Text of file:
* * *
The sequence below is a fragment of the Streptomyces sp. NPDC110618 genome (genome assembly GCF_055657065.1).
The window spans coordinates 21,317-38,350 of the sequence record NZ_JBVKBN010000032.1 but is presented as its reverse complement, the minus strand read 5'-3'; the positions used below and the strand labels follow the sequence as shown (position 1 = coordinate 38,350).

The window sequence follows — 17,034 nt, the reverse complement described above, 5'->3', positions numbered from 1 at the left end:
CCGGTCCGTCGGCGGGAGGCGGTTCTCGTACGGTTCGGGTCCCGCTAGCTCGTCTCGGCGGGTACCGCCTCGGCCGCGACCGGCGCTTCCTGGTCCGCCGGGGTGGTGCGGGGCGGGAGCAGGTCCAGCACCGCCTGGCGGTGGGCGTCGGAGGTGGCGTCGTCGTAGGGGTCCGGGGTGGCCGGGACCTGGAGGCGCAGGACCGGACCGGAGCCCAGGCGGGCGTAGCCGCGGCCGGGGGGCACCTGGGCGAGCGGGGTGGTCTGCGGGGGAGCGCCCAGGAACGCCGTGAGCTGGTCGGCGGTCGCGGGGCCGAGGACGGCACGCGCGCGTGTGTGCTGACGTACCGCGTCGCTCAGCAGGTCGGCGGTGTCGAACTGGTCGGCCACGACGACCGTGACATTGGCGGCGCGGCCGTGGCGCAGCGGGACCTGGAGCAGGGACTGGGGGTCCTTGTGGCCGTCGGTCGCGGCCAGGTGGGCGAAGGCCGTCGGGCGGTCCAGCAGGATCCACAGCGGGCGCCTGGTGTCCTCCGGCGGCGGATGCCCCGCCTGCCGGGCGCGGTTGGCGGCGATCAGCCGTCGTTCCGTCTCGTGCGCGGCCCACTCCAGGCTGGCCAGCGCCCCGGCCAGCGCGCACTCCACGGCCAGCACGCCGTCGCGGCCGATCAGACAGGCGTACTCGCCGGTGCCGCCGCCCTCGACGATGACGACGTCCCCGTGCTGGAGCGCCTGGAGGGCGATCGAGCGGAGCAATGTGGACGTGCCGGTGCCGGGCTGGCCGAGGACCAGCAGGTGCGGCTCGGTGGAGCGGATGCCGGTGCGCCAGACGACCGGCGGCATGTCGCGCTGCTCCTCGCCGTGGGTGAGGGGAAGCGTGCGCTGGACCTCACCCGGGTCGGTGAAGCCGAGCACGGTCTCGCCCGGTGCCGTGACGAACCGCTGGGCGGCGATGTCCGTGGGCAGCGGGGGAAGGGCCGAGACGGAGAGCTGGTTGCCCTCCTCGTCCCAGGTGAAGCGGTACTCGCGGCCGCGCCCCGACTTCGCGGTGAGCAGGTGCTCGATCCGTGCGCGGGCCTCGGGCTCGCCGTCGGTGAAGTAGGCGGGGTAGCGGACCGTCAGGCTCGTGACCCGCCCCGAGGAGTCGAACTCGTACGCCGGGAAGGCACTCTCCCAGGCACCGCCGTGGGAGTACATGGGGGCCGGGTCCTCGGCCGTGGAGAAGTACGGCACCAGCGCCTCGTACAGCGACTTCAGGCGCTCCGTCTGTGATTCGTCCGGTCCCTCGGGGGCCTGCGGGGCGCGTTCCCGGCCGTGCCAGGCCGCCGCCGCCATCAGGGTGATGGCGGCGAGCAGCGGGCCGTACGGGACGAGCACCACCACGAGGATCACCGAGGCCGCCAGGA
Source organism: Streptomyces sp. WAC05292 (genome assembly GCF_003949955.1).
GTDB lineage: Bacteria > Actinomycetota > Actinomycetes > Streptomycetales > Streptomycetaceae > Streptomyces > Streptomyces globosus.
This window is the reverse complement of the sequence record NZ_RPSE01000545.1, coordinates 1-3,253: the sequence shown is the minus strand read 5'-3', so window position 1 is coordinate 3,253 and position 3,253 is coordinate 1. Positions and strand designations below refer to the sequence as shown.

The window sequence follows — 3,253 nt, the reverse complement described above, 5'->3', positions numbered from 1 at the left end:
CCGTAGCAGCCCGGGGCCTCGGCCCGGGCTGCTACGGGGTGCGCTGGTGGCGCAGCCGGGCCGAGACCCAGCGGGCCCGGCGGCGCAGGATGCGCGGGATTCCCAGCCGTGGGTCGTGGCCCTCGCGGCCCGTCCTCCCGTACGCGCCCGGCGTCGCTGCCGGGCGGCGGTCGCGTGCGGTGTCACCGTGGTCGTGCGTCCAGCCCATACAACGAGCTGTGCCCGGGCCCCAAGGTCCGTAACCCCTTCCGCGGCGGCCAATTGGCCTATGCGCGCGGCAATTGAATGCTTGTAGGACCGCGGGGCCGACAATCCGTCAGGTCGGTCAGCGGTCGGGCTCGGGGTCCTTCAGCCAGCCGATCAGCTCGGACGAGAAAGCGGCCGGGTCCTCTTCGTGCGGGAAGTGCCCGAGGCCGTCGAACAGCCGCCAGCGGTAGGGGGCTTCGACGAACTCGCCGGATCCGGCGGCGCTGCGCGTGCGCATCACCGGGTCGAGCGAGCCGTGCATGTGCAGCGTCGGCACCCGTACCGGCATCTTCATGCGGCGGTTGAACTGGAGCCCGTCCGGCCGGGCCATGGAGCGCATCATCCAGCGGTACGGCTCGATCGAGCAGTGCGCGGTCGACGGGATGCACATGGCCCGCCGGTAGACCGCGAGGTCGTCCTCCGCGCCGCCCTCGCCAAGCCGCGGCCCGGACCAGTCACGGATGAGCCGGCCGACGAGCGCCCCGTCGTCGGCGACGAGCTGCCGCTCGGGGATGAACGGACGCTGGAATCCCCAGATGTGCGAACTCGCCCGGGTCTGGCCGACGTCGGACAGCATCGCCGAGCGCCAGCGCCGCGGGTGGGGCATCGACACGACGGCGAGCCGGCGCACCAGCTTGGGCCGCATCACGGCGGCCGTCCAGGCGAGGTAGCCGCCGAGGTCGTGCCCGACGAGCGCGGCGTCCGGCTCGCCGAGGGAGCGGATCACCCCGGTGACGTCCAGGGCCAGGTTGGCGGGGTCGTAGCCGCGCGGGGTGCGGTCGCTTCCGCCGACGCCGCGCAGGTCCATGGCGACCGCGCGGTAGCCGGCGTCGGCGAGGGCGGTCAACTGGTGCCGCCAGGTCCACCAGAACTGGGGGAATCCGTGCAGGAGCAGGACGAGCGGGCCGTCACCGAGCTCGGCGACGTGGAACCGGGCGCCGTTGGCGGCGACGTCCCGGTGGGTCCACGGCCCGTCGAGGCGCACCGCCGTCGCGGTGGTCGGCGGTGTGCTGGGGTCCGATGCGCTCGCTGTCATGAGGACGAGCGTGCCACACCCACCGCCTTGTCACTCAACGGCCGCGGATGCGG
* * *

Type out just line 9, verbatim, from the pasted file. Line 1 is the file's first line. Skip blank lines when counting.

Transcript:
CCGTAGCAGCCCGGGGCCTCGGCCCGGGCTGCTACGGGGTGCGCTGGTGGCGCAGCCGGGCCGAGACCCAGCGGGCCCGGCGGCGCAGGATGCGCGGGATTCCCAGCCGTGGGTCGTGGCCCTCGCGGCCCGTCCTCCCGTACGCGCCCGGCGTCGCTGCCGGGCGGCGGTCGCGTGCGGTGTCACCGTGGTCGTGCGTCCAGCCCATACAACGAGCTGTGCCCGGGCCCCAAGGTCCGTAACCCCTTCCGCGGCGGCCAATTGGCCTATGCGCGCGGCAATTGAATGCTTGTAGGACCGCGGGGCCGACAATCCGTCAGGTCGGTCAGCGGTCGGGCTCGGGGTCCTTCAGCCAGCCGATCAGCTCGGACGAGAAAGCGGCCGGGTCCTCTTCGTGCGGGAAGTGCCCGAGGCCGTCGAACAGCCGCCAGCGGTAGGGGGCTTCGACGAACTCGCCGGATCCGGCGGCGCTGCGCGTGCGCATCACCGGGTCGAGCGAGCCGTGCATGTGCAGCGTCGGCACCCGTACCGGCATCTTCATGCGGCGGTTGAACTGGAGCCCGTCCGGCCGGGCCATGGAGCGCATCATCCAGCGGTACGGCTCGATCGAGCAGTGCGCGGTCGACGGGATGCACATGGCCCGCCGGTAGACCGCGAGGTCGTCCTCCGCGCCGCCCTCGCCAAGCCGCGGCCCGGACCAGTCACGGATGAGCCGGCCGACGAGCGCCCCGTCGTCGGCGACGAGCTGCCGCTCGGGGATGAACGGACGCTGGAATCCCCAGATGTGCGAACTCGCCCGGGTCTGGCCGACGTCGGACAGCATCGCCGAGCGCCAGCGCCGCGGGTGGGGCATCGACACGACGGCGAGCCGGCGCACCAGCTTGGGCCGCATCACGGCGGCCGTCCAGGCGAGGTAGCCGCCGAGGTCGTGCCCGACGAGCGCGGCGTCCGGCTCGCCGAGGGAGCGGATCACCCCGGTGACGTCCAGGGCCAGGTTGGCGGGGTCGTAGCCGCGCGGGGTGCGGTCGCTTCCGCCGACGCCGCGCAGGTCCATGGCGACCGCGCGGTAGCCGGCGTCGGCGAGGGCGGTCAACTGGTGCCGCCAGGTCCACCAGAACTGGGGGAATCCGTGCAGGAGCAGGACGAGCGGGCCGTCACCGAGCTCGGCGACGTGGAACCGGGCGCCGTTGGCGGCGACGTCCCGGTGGGTCCACGGCCCGTCGAGGCGCACCGCCGTCGCGGTGGTCGGCGGTGTGCTGGGGTCCGATGCGCTCGCTGTCATGAGGACGAGCGTGCCACACCCACCGCCTTGTCACTCAACGGCCGCGGATGCGG